Some people call them “Northern Geese.” I suspect this was started by the Canadians because they certainly don’t deserve to be saddled with the geese’s well-deserved reputation.

For example, my parents had a nice little place on a nice little lake where nice people swam, boated, skied, and generally had a good time. Thanks to the not-so-nice geese with their totally-not-nice fecal bacteria, the lake was condemned.

Back to the briefcase. The geese hang out around the Chesapeake Bay area year round. Therefore, having a rolling briefcase means that when traveling from car to office, one must choose whether to focus on not being run over or on avoiding the goose droppings. I have this thing for not being run over, so—I’ll spare you the details.

I wish Doc Brown would invent a hover briefcase . . . .


Now that I’ve got your attention—or so the old marketing trick went.

But as long as it has come up, I would like to point out that I really don’t care about your sexual preferences, gender identification, your Who’s Who of partners, etc.

Why does the news media think these things are so newsworthy?

I don’t care that Bruce Jenner is now a female, although it might be testimony to what happens when you spend your life amongst a brood of Kardashians.

I don’t care about Bradley Manning becoming Chelsea—except for the fact that my tax dollars are paying for his surgeries, drugs, etc.

Same thing goes for the Lesbian, Gay, Bisexual, and Transgender people. If a nice couple who happen to be (pick one) moved in next door, they’d be neighbors. Just another couple, but I don’t discuss sexual issues with any of my current neighbors, nor do I expect that I ever will. Incidentally, with LGBT wouldn’t you think that this would be one group who would have avoided putting “ladies first?”

I really don’t think it’s breaking news that Bill Cosby is accused of sexual predation for incidents that occurred twenty or thirty years ago. One would think that a wealthy comic and actor would not have needed to resort to date rape drugs, but you never know. However, news means NEW—not decades old.

So, please keep your preferences, proclivities, and personal issues to yourself. If these are the most important things people should know about you, you must be a very sad, pathetic, boring person.

Start Tracking the Next Generation*


Leonard Nimoy as Spock (Thanks, and we miss you already)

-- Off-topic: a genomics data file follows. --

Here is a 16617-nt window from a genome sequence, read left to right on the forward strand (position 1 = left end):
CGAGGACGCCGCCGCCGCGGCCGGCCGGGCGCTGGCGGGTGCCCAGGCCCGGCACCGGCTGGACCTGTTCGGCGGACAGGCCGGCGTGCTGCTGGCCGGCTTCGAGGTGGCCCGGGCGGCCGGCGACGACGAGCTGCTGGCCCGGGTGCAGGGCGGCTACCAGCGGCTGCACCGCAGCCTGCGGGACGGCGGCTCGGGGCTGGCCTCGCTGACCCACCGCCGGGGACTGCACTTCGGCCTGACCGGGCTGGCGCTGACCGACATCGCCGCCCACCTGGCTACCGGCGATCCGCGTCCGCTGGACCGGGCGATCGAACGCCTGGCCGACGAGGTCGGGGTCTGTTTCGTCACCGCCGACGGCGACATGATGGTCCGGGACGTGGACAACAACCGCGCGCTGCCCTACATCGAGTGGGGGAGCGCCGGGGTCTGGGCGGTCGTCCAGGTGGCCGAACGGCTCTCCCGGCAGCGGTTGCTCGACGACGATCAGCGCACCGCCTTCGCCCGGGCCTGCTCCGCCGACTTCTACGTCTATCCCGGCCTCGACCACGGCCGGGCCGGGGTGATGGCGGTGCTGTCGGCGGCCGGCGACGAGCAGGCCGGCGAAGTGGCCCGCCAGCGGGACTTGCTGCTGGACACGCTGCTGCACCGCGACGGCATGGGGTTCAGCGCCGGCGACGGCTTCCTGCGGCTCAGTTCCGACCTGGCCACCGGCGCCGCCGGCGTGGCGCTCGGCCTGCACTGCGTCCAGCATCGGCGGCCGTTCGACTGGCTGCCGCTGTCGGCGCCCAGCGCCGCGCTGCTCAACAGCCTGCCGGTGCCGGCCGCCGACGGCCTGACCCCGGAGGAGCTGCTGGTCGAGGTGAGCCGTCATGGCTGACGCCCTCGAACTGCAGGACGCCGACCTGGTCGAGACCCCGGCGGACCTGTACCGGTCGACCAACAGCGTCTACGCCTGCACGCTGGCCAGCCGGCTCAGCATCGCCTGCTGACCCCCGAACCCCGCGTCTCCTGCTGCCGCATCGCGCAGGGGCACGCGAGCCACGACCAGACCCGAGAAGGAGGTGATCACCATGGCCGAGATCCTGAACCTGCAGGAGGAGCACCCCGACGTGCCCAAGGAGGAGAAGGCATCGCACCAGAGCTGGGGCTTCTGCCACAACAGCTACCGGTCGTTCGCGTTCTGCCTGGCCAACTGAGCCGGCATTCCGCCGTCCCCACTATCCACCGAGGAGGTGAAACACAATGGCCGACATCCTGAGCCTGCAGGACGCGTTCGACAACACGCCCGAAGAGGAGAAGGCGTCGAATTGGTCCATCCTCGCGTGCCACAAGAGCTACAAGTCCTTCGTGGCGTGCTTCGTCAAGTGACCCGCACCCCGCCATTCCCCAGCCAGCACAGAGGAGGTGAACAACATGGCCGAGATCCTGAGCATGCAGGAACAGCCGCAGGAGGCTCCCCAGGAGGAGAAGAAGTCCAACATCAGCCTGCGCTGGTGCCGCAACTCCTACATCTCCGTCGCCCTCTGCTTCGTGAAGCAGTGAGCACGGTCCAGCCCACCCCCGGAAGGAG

My in-laws now live near us, so we can include them in celebrations, or just drop by to visit. Of course my wife is with them to help navigate doctors, health insurance, and the other great mysteries of life.

Our son is headed into his final year in high school; our daughter headed to her freshman year.

In the meantime, my older son and his wife, who are up in New England (it’s true- “You can’t get there from here.”) have added a second granddaughter to our favorite grandson and our first granddaughter.

Life keeps us busy. One of us is attending to parent, child, pet, neighbor or whatever, while the other is equally busy (or busier) elsewhere. It’s bad enough that we pass one another like “two ships passing in the night.” When either of us passes ourselves as we scurry from one duty to another, that’ll grab your attention.

Today I realized that I’ve been parenting for forty years. That should count for something (free perpetual VIP access for all the great bands of my youth, [Eagles. Jimmy Buffet, the Who, Jethro Tull, etc.], as well as all first class cruises, AND an ambassadorship to France, Germany, England, Japan, or Poland, at the minimum).

Alas, that’s not how it works. Instead, as time goes on, we focus even more on others rather than on ourselves.

But then Jesus, Himself, said, “The student is not greater than the master,” and He came to serve, not be served.

I’ll keep trying to follow His example, and in another forty years, maybe I’ll have figured out how to do parenting correctly.

Or, maybe not.

*with apologies to Gene Rodenberry

Thomas Edison or Doc Brown?

The inimitable Christopher Lloyd as "Doc Brow" in Back to the Future

The inimitable Christopher Lloyd as Doc Brown in Back to the Future

I am absolutely fascinated by technology—every time I revel in the fact that I’ve learned something, I find that there is something far more interesting to learn.

I’m frequently soldering or connecting different pieces together to [fill in the blank here]. I’ve created, copied, or modified dozens of circuits, but as quickly as I build something, the next generation is available.

Thomas Edison found “a thousand ways NOT to make a lightbulb”, before he found the correct way.

Doc Brown, from Back to the Future, declared with delight that, “I finally invented something that works!”

It’s really the same—so I may be an Edison, or I may be a Doc Brown. It doesn’t matter—I’ll continue to experiment and attempt to learn. Who knows; in the process, I just might invent something that works!

With My Apologies


I recently had a cataract removed, and a new multi-focal lens implanted. For the first time in my life I’m able to see things clearly. Years ago, a coworker who had her eyesight corrected, told me that she never realized that stars were different colors. I’ll have to wait a few more days, but I’m looking forward to a clear night away from the city to check that out.

However, as part of the pre-operative procedures, the ophthalmologist used a special marker, and first made a mark over my right eye to indicate that was the eye upon which he’d be doing the procedure.

Since the procedure was being partially done using a laser, he then had me stare straight ahead and used the special marker to mark two spots on my eyeball to help align the laser during the procedure.

I have to admit that…

(Wait for it)

It was the first time I ever had my eye dotted.